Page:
If the 15 year old me could see me today and know that I am actually calling my mother on Mother’s Day, well the 15 year old me would have to pick her jaw up off the floor.
First she’d want to know what I’m wearing. Dark blue jeans, black and white striped shirt, black combat boots. Vintage brown leather jacket, loose like awesome-style. Shaved head, standing in the sunshine. I think she’d approve.
Seriously if she could know that at 27 I would be living in California and stepping outside on a bright, windy day in May to really seriously call my mother on Mother’s Day, she really seriously would probably cry. California!? How’d you get there? Calling Mom??? Are you medicated?
My mother- who never read me a story or braided my hair and always asked me to leave the room whenever my step-father was headed home. Who hated my darker fashion taste and the rest of my appearance, ideas and words. My mother- the woman who actually demanded that I obey my step-father’s racist rules about my friends. The woman who accused me of worshiping the devil because of my red nail polish and black journals. The woman who had wild audible sex with her husband while I turned up the TV in my own room down the hall.
This woman had me in her 30s, raised a museum in her 40s and built her dream log cabin house in her 50s. My mother. Human, after all.
The woman paints like a professional, drinks like a lady, shops like a fiend and hugs like a … well, the woman can’t hug for shit. I could see her for the first time in years and get a pat on the back. It’s true. Hugs for shit. The 15 year old me needed a hug, it must be said. 15 year old me was lonely as fuck.
Back in those days we lived in a hot weather state and spent most weekends lounging on the islands that hugged the Mississippi Sound against the coast. We traveled out by boat and anchored up by shore. I spent whole nights out there in the boat’s cabin rooms or in a hammock up top. Watched a lot of water pass by, watched a lot of waves fall over themselves trying to reach the beach.
The farther I felt from my mother throughout the unfolding years of my early teenhood, the closer I felt to the landscapes of the Gulf Coast. Brown pelicans, surfacing dolphins and old laminated sea maps had a hell of a lot more to say to me than my mother did during those years.
We fought like mothers and daughters do but with the accompanying dragging pain of losing our family and my brother, her son. We hated each other because we hated how life had changed and because we still had to live together. Like Oh damn it wasn’t a dream. But look - sand, ocean, breeze - oh. You’re still here? I spent a lot of time alone.
We trudged through the years together because even though everything else was broken, we were still mother and daughter. But we were that mother/daughter set that comes with it’s very own repel zone, a force field much too alive to give into simple love and support. We could not live together. By the time the 15 year old me was to see another Christmas, I was living in a different state with a different set of parents. It was a great idea of mine: first get the hell out of their house, then sanity will come to me. Well sanity did come, it came unto us all. It just took it’s goodgodamned time getting to us.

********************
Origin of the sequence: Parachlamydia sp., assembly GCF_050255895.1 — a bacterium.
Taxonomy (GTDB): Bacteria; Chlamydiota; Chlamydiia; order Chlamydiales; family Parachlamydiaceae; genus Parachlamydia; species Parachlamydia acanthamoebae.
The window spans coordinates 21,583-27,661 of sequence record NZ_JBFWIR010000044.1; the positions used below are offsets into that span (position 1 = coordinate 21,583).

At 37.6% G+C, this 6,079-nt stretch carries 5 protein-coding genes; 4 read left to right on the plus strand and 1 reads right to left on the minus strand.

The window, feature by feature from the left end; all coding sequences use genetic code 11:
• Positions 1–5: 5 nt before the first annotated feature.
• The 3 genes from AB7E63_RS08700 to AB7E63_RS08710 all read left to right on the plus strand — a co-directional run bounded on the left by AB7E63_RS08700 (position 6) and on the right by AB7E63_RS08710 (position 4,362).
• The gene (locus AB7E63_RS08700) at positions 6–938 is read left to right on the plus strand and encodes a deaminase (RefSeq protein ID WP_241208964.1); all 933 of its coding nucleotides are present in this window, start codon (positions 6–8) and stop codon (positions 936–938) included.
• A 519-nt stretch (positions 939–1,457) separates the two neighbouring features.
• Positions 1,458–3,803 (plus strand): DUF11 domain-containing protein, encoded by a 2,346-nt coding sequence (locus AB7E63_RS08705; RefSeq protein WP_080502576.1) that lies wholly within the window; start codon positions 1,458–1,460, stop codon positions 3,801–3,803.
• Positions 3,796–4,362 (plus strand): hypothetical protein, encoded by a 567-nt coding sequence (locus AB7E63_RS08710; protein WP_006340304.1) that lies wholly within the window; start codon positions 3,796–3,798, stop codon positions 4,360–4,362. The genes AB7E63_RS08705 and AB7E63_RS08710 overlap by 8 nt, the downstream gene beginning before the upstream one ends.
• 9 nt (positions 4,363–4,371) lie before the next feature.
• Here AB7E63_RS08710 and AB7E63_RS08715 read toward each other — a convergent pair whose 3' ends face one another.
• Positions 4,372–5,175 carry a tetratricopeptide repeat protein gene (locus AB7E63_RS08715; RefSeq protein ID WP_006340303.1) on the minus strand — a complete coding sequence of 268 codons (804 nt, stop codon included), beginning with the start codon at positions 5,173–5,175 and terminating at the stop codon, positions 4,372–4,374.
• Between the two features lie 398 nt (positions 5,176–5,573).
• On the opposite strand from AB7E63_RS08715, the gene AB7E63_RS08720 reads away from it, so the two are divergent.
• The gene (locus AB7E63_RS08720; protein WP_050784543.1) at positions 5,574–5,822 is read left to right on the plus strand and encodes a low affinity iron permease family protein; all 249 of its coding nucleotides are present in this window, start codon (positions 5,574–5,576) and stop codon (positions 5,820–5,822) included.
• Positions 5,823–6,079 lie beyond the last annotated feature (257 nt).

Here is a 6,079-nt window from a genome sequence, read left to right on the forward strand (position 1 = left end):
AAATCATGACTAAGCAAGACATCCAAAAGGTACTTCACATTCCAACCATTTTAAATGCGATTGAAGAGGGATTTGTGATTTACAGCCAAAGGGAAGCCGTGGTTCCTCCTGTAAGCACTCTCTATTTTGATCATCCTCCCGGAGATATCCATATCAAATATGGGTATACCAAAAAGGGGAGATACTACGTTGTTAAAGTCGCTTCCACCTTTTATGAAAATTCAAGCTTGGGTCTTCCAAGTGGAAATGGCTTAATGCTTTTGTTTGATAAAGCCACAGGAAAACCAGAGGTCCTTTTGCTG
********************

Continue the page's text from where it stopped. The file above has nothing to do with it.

This woman has changed y’all. This woman and her husband both voted for Obama in 2008 - for serious. And considering that my hair has gone from dyed red shoulder-length to zzzzzzip, and she actually likes it, I say that it’s for real. I believe my mother has truly morphed into a new version of herself. So what is this? Her 3rd life? Dream house, dream field of flowers alongside, dream creek down below. Most ignorance whipped into knowledge, most happiness found within. Good for her.
I am happy for her. I’m also happy that I am not tormented by her any longer. Seriously. I hated that house and that life. I loved the hot sand and sound of water lapping against piers and all those sunset evenings but I hated going through school and going home each afternoon to a couple of lovebirds that couldn’t stand me.
It’s nice to have a mother that believes in me now but you know what, even more than that- the fact that I had to learn to believe in myself - that no one else would - that I had to do the hard work alone - that is even nicer.
I don’t always get it right but if my mom ever loses her faith in me again, it won’t kill my core. I’ll still have some oomph inside of me even if everything else falls apart. I fucking learned to believe in myself, not because she told me to but because I had no other choice.
Today she’s on the opposite side of the country with her husband and her mother and they’re all driving to a novelty town in Virginia and buying a jar of baby food for the dog. We talked for a few minutes as they careened along the curves of the mountain roads. And it went well. I don’t fault her for living life the way she needs to and she doesn’t fault me for my choices. In fact, it’s safe to say we respect each other.
Let’s be serious, some parents are assholes. But if you are lucky enough to have parents that are former or recovering assholes, then give them a shot or maybe a call - once or twice a year.
Right now I have my own space and that’s enough to make life peaceful, for once. I love being independent from my family, living out here so far away from those years with their houses and their back yards and memories. And I still love the darker fashions and I’m living with my best friend who happens to also be my love partner and we are happy. Making my own family I guess. Doing it my way, our way. This is the new fantasy and I’m lucky enough to live it.
15 year old me, you would love this.